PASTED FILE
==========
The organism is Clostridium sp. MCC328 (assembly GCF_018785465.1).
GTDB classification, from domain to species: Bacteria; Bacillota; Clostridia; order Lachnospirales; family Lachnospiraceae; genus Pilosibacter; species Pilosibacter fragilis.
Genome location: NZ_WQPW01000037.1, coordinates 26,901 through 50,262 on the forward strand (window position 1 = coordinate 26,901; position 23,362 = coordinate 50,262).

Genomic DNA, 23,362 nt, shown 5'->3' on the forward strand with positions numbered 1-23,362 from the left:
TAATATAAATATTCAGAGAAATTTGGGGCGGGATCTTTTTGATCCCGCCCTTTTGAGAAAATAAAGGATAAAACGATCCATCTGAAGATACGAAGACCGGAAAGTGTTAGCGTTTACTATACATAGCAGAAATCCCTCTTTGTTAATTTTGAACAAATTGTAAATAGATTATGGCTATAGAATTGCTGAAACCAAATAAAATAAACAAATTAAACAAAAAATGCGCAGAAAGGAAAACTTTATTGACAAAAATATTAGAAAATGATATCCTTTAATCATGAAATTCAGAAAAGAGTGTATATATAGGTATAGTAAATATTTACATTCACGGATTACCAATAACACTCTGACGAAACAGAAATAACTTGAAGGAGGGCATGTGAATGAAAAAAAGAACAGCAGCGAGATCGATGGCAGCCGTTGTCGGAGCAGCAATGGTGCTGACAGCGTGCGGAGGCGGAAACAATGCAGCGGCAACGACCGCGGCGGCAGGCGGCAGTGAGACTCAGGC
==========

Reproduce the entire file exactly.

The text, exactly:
The organism is Clostridium sp. MCC328 (assembly GCF_018785465.1).
GTDB classification, from domain to species: Bacteria; Bacillota; Clostridia; order Lachnospirales; family Lachnospiraceae; genus Pilosibacter; species Pilosibacter fragilis.
Genome location: NZ_WQPW01000037.1, coordinates 26,901 through 50,262 on the forward strand (window position 1 = coordinate 26,901; position 23,362 = coordinate 50,262).

Genomic DNA, 23,362 nt, shown 5'->3' on the forward strand with positions numbered 1-23,362 from the left:
TAATATAAATATTCAGAGAAATTTGGGGCGGGATCTTTTTGATCCCGCCCTTTTGAGAAAATAAAGGATAAAACGATCCATCTGAAGATACGAAGACCGGAAAGTGTTAGCGTTTACTATACATAGCAGAAATCCCTCTTTGTTAATTTTGAACAAATTGTAAATAGATTATGGCTATAGAATTGCTGAAACCAAATAAAATAAACAAATTAAACAAAAAATGCGCAGAAAGGAAAACTTTATTGACAAAAATATTAGAAAATGATATCCTTTAATCATGAAATTCAGAAAAGAGTGTATATATAGGTATAGTAAATATTTACATTCACGGATTACCAATAACACTCTGACGAAACAGAAATAACTTGAAGGAGGGCATGTGAATGAAAAAAAGAACAGCAGCGAGATCGATGGCAGCCGTTGTCGGAGCAGCAATGGTGCTGACAGCGTGCGGAGGCGGAAACAATGCAGCGGCAACGACCGCGGCGGCAGGCGGCAGTGAGACTCAGGC